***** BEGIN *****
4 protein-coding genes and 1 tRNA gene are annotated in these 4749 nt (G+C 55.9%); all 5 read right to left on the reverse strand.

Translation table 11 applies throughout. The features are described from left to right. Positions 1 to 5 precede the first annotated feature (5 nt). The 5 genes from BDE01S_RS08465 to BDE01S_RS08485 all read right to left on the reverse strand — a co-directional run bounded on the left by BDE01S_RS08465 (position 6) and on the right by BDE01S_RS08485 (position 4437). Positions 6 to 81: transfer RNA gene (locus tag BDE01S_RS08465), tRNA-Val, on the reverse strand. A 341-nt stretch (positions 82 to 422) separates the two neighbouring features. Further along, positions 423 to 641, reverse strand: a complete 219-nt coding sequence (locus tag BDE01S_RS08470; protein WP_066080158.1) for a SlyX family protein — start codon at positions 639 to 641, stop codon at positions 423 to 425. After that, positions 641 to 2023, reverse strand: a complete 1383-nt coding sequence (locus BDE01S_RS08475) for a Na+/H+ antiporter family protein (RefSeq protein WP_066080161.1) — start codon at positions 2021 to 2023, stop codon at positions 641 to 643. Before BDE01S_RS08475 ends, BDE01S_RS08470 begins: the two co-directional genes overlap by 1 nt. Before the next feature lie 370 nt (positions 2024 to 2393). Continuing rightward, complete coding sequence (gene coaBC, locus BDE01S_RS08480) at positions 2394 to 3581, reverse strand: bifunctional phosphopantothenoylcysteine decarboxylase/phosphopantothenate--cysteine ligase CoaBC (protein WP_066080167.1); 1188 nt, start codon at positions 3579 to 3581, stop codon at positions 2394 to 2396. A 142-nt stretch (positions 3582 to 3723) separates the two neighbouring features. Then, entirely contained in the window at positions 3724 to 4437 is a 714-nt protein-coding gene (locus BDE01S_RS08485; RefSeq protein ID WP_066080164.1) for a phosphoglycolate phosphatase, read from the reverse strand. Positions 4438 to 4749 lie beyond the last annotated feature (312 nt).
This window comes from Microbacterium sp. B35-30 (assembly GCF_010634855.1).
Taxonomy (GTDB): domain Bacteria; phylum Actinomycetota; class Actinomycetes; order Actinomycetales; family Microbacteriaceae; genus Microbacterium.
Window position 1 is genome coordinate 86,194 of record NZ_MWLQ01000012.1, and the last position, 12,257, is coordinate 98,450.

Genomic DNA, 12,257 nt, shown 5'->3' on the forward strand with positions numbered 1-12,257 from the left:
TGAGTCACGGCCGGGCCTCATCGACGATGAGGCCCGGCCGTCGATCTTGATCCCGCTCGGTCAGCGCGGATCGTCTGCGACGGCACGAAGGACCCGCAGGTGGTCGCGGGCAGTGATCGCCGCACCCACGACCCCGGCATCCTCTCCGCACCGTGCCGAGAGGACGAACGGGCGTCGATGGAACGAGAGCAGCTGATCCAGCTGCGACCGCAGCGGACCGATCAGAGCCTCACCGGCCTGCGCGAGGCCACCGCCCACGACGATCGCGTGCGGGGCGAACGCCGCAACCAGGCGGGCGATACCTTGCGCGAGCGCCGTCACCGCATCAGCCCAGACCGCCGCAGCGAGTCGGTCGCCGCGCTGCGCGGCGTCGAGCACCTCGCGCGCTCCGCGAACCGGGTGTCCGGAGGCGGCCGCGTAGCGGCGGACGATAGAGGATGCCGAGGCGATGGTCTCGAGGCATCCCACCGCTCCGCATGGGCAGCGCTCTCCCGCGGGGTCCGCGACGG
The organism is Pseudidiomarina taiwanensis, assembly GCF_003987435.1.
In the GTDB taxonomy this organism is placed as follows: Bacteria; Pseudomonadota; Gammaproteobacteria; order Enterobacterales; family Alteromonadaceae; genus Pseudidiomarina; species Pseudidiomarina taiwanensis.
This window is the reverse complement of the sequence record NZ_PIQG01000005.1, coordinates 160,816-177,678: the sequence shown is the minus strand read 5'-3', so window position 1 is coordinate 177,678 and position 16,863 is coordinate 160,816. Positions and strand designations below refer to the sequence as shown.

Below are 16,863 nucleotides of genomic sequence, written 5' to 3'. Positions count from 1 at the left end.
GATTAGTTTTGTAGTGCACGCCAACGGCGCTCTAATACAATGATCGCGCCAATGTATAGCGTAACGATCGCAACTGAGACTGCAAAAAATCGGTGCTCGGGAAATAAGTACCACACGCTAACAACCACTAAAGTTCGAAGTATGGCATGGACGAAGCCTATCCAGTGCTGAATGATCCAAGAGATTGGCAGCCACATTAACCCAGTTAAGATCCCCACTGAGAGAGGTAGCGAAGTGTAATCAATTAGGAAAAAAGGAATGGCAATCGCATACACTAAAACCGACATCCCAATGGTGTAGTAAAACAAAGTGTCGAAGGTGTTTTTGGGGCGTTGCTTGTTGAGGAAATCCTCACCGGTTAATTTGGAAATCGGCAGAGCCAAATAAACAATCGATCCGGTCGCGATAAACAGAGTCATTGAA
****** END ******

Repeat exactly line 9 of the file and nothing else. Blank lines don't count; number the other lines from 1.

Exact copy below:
In the GTDB taxonomy this organism is placed as follows: Bacteria; Pseudomonadota; Gammaproteobacteria; order Enterobacterales; family Alteromonadaceae; genus Pseudidiomarina; species Pseudidiomarina taiwanensis.